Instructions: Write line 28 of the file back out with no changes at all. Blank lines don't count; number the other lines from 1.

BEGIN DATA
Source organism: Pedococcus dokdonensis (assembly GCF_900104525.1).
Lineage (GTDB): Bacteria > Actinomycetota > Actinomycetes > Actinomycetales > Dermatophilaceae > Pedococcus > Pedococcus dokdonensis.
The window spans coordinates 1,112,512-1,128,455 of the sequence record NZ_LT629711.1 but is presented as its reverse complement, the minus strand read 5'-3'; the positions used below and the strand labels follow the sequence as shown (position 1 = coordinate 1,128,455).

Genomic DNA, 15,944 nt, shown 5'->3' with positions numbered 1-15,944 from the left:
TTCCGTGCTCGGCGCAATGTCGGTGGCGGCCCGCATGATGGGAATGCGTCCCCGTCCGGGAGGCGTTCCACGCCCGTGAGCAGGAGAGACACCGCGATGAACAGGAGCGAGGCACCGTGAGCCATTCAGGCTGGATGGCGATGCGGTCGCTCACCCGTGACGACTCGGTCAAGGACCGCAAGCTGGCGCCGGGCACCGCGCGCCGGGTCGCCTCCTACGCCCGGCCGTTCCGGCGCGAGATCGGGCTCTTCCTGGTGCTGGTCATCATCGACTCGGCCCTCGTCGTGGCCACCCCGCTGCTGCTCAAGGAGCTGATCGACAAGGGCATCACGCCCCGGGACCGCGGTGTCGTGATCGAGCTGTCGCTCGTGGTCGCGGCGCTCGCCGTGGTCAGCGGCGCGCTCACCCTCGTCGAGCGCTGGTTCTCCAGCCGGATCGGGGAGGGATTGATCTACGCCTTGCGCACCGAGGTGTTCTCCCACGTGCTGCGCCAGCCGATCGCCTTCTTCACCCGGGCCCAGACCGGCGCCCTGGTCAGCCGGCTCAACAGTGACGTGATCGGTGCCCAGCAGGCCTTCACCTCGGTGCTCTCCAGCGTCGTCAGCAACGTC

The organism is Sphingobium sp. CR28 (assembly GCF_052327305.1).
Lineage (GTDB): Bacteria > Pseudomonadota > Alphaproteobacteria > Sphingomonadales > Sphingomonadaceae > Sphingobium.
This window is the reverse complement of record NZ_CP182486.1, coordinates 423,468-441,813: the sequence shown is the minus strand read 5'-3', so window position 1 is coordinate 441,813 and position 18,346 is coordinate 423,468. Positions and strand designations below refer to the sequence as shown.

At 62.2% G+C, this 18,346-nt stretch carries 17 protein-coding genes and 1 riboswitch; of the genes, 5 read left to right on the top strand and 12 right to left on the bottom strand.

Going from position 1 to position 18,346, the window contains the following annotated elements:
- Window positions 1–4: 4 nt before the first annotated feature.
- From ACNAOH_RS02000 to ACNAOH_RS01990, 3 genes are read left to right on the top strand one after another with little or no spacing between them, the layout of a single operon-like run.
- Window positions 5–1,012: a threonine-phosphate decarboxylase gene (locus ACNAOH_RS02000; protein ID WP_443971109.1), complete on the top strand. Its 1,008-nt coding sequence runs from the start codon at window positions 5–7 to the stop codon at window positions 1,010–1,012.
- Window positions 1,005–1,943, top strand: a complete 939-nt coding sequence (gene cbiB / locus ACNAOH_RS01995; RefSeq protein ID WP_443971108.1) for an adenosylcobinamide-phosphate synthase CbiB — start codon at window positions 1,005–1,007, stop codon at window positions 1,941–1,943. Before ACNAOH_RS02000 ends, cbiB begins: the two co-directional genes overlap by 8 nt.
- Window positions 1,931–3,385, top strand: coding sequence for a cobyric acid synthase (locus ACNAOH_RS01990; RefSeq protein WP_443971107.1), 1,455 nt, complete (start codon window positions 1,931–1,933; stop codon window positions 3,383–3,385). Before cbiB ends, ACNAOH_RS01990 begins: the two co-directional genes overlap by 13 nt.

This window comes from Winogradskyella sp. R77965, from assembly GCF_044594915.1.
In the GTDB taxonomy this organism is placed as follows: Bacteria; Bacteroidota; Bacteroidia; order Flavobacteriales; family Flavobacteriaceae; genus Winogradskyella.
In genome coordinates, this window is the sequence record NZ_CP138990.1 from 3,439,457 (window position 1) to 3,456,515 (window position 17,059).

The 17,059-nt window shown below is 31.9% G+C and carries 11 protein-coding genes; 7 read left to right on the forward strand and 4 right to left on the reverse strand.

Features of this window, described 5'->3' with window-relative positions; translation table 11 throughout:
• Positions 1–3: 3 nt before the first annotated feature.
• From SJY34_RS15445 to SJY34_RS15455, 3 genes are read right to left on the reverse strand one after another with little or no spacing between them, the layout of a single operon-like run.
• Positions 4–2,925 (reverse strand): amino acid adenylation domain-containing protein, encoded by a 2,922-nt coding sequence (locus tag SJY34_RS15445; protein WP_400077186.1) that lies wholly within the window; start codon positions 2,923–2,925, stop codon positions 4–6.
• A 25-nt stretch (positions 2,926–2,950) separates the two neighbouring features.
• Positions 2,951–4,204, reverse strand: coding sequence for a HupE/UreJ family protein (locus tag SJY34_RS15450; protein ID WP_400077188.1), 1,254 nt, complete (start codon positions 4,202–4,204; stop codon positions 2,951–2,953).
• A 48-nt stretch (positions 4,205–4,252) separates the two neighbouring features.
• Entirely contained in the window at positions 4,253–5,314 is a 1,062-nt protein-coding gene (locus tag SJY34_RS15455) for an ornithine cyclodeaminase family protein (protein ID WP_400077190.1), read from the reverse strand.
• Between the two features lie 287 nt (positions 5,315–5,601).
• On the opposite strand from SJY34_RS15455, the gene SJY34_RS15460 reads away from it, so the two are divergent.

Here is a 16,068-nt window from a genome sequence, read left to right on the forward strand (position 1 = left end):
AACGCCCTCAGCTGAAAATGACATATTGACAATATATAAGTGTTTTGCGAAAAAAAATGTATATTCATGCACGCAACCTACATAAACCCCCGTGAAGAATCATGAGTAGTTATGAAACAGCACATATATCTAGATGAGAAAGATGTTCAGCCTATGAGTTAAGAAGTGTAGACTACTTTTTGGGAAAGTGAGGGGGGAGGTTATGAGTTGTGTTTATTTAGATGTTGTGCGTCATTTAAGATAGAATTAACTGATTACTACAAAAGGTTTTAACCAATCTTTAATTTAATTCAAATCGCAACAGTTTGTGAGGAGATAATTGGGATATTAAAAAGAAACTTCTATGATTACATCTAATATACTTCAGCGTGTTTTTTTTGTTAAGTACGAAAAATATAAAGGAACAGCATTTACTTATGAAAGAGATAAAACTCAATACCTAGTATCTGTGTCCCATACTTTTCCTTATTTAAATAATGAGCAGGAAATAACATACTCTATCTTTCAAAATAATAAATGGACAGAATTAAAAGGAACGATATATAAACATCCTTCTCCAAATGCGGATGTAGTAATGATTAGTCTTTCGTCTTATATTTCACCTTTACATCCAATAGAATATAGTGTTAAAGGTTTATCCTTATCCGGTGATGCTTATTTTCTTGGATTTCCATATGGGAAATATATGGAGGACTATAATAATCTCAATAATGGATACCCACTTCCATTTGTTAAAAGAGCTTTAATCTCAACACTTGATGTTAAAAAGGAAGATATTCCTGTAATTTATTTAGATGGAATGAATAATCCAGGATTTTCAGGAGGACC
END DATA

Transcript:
• Between the two features lie 287 nt (positions 5,315–5,601).